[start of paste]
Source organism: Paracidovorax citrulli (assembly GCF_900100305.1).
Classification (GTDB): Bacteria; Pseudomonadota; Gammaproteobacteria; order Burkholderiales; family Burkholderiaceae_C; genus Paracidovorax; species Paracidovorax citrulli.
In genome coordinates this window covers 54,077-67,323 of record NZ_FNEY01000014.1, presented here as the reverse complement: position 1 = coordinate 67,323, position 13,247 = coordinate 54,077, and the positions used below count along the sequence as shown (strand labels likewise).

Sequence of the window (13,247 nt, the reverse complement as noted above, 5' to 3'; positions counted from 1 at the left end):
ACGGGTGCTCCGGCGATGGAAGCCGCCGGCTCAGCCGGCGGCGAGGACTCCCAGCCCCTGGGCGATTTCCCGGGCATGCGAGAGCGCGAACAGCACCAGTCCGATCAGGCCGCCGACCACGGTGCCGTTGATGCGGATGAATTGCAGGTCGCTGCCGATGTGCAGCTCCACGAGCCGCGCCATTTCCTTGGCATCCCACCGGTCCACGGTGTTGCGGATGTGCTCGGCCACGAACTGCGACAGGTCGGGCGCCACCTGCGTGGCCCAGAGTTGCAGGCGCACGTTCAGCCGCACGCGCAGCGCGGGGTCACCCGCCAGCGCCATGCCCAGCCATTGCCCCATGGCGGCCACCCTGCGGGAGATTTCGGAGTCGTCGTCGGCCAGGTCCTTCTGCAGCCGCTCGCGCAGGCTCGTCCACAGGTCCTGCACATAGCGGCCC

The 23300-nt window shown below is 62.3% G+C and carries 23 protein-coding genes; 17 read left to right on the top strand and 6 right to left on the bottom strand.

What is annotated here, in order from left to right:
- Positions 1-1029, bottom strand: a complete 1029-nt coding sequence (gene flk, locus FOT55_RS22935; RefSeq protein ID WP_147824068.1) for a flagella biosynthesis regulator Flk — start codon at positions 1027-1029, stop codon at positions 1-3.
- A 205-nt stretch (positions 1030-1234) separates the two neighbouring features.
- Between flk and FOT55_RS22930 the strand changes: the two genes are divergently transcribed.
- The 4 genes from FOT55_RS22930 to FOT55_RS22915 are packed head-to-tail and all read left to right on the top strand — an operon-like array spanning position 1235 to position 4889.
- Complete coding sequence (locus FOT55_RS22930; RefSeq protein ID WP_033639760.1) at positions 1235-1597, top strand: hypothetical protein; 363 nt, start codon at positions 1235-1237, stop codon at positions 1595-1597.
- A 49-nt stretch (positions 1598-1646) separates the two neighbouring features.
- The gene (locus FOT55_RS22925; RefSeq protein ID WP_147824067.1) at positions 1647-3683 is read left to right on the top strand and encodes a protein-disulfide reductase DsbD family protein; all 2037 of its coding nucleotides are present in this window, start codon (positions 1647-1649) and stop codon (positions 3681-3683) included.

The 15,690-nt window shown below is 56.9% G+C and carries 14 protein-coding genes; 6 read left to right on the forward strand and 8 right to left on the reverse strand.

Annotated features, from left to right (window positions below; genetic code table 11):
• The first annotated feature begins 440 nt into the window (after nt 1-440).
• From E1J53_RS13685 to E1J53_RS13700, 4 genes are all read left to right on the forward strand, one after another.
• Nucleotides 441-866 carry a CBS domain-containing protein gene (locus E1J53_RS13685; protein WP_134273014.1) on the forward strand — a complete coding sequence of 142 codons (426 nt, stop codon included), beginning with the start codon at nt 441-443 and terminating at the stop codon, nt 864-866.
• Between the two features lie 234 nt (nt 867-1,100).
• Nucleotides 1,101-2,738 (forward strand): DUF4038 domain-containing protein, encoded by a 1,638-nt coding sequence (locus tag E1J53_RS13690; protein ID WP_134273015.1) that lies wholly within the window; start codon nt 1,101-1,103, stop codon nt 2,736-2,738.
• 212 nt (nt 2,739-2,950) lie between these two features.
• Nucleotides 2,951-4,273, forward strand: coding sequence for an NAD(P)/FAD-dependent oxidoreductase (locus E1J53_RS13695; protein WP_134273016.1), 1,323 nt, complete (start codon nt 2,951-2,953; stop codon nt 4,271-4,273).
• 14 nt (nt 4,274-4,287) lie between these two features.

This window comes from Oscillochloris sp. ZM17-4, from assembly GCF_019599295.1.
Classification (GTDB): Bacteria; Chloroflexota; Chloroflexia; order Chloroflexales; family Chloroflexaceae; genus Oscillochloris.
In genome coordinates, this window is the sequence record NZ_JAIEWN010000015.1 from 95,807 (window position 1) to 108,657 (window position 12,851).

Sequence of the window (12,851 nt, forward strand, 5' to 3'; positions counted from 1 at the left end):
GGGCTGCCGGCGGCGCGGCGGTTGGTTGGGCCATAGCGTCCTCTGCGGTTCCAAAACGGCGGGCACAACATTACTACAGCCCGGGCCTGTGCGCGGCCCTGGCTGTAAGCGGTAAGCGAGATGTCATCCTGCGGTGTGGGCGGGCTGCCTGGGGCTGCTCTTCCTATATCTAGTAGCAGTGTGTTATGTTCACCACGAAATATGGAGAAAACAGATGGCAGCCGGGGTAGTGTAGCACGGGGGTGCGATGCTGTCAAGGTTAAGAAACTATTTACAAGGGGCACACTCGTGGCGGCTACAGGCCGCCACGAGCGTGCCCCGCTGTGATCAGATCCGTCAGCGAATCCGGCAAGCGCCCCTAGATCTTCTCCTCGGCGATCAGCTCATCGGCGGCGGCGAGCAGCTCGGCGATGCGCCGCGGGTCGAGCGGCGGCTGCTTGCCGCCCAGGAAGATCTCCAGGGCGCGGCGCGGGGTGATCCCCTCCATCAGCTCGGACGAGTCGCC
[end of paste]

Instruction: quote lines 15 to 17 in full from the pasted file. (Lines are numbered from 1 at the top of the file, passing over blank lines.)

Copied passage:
The 15,690-nt window shown below is 56.9% G+C and carries 14 protein-coding genes; 6 read left to right on the forward strand and 8 right to left on the reverse strand.

Annotated features, from left to right (window positions below; genetic code table 11):
• The first annotated feature begins 440 nt into the window (after nt 1-440).